Can’t We Move Beyond Sophia Lyon Fahs? or Is It Time To Bury Sunday School pt. 3

The divine Ms. M wrote in her comment to the first post in this thread:

I wish that there was more conversation about the place of Sunday School in contemporary UU culture – and remain sad (and a bit exasperated) that Fahs is still on the MFC reading list as the primary “UU” philosophy of education.

As I am never one who tries to limit discussion, I thought I would post this to continue the conversation.

For those of you who don’t know, the Fahs that Ms. M is talking about is Sophia Lyon Fahs, that saint of UU religious education who wrote a book that some of you might have heard of: Today’s Children and Yesterday’s Heritage. What you might not know is when the book was first published. 1952. That’s right friends, 1952.

Now, we’ve learned a lot about how people learn since 1952 and yet what is the book that is required by the MFC on the subject of religious education? Today’s Children and Yesterday’s Heritage.

Doesn’t this mean that religious education-wise as a movement we are stuck in 1952? Why haven’t we moved into the 21st century yet? How much are we losing because of where we are?

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4 thoughts on “Can’t We Move Beyond Sophia Lyon Fahs? or Is It Time To Bury Sunday School pt. 3

  1. Yes, the Fahs material is old. Yes the list probably needs revised. But the MFC Reading List does contain more than just Fahs on the topic of RE:

    Lifespan Faith Development

    Read At Least One UUA-Published Religious Education Curriculum for Each Age Level and Identify by Title:
    __ Grades 5 and under: __________________________________
    __ Grades 6-12: _______________________________________
    __ Adult: _____________________________________________

    Read All:
    __ UUA, Essex Conversations: Visions for Lifespan Religious Education (2001)

    __ Sophia Fahs, Today’s Children and Yesterday’s Heritage (PDF): A Philosophy for Creative Religious Development (1961)

    __ UUA, Our Whole Lives (Choose Curricula from at Least Two Age Levels) (1999-2000) (11 choices available)

    Choose One:
    __ Roberta M. Nelson, Claiming the Past, Shaping the Future: Four Eras in Liberal Religious Education 1790-1999 (2006)

    __ Wayne Arnason & Rebecca Scott, We Would Be One (2007)

  2. Thanks for the Divine mention! 😉

    I think we lose a LOT. Institutionally there is a profound ambivalence about teaching and learning in UUism, despite what many would claim as our theological imperative to be as “well-educated” as we say we are…

    Here’s an interesting file that notes some of the ways that not paying attention to what we teach and why means UU’s lose so many: Rev. McKnight suggests ” raised UUs struggle with the significant difference between their religious education experience and the adult church.” http://uugrowth.files.wordpress.com/2010/06/cmcknight_ga2010slides.pdf

    A s for Fahs, lots of the things she raises as concerns in the middle of the last century are the same things that are concerns nowadays…untrained people leading pointless sessiont hat have little to do with the real questions of the learners…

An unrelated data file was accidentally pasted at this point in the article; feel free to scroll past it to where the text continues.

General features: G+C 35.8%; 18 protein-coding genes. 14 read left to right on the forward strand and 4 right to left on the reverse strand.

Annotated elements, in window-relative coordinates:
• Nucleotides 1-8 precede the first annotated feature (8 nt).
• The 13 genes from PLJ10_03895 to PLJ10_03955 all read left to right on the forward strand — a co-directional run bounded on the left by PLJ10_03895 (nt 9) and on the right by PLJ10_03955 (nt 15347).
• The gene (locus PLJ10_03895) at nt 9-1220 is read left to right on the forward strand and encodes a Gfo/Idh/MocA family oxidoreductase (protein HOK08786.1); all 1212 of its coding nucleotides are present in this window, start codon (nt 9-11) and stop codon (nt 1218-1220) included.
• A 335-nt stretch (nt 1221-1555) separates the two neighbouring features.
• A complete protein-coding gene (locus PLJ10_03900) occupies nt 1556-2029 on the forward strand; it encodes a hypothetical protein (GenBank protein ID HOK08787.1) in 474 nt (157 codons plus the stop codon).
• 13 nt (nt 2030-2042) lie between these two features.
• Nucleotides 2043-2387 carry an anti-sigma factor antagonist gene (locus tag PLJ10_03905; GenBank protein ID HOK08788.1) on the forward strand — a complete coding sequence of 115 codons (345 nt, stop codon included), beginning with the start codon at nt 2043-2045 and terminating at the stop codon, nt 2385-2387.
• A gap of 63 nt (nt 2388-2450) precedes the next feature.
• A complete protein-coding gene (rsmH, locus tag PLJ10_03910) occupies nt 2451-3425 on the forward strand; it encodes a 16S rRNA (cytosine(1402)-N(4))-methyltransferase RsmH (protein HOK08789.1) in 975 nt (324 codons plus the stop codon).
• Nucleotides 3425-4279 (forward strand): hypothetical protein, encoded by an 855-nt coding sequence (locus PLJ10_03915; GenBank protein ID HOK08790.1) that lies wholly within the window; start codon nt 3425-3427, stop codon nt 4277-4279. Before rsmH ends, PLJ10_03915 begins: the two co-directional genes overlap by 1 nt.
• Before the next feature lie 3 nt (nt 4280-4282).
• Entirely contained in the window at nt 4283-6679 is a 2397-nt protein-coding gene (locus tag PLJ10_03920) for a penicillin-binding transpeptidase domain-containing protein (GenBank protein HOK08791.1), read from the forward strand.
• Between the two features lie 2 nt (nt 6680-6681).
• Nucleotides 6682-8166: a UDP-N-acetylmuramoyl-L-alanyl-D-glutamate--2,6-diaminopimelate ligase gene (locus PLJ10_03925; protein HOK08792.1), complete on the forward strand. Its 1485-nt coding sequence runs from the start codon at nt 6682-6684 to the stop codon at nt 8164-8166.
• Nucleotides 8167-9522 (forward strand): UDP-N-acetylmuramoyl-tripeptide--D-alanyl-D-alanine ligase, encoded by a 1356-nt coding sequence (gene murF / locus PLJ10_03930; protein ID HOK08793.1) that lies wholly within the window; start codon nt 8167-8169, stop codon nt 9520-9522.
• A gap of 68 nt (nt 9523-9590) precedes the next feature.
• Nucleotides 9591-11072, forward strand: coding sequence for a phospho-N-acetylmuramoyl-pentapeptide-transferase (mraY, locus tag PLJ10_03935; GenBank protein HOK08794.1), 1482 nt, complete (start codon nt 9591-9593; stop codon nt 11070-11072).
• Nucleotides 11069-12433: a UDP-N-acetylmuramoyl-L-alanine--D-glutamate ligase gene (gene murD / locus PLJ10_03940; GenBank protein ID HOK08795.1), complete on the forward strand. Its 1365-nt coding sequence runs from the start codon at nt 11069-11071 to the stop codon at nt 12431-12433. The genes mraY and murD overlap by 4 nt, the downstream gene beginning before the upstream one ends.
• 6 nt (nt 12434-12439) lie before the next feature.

but she was also concerned about the impact of the radio, and we’ve got a whole other WORLD of technology to contend with…

    Reading curriculum without a theology or religious philosophy of education rooted in the 2010 knowledge Kim refers to seems…well, sorta sad. And maybe even irresponsible.

    Finally, I think there is an interesting bit to study in terms of geography and the success of “sunday school” programs. There seems to be some evidence that there are bigger and better “RE” programs for kids in places that have a more theologically conservative community around them. I’ve also worked with more than a few congregations that talk about their “commitment to teaching world religions” or “OWL” or “conflict resolution” without an awareness of the excellent programs in the local public school covering the same topics from a secular perspective. Kids are bored in Sunday School for a lot of reasons, including that they already studied such and such a topic for twelve weeks with a trained teacher and classmates who were with them every session and homework and field trips and and and…
    😉

    Thanks for keeping the conversation going…

  3. Pingback: Burying Sunday School: a sleep-deprived RE Chair goes ape sh*t « uuMomma

  4. I’m with you. I bet the MFC would get something from going over to take a look at the reading list for religious educators in the credentialing process.

    Fahs is great, but Fahs as you point out is in the 50s, and that isn’t nor should it be “it.” There has been a tremendous amount of work since that time in the world of religious education.

    One of the challenges of being a religious educator, for me, has been that most ministers have very little training in religious education let alone in education as a whole. Yet often ministers, when congregations don’t understand the value of a lifespan faith development professional, end up having primary responsibilities for adult religious education. I don’t think that is fair to ministers, congregations, or for that matter, professionals who have chosen religious education as their vocation. More is necessary, and you are so spot on when you point out that the MFC reading list is a part of it.

    By the way, I saw in another post your discussion of multicultural education. While there is still TONS more work to be done, I see a lot of the work that is happening taking place in circles of religious educators, and very little happening outside those circles. Ministers would benefit from taking a look at what the religious educators are up to in this area.

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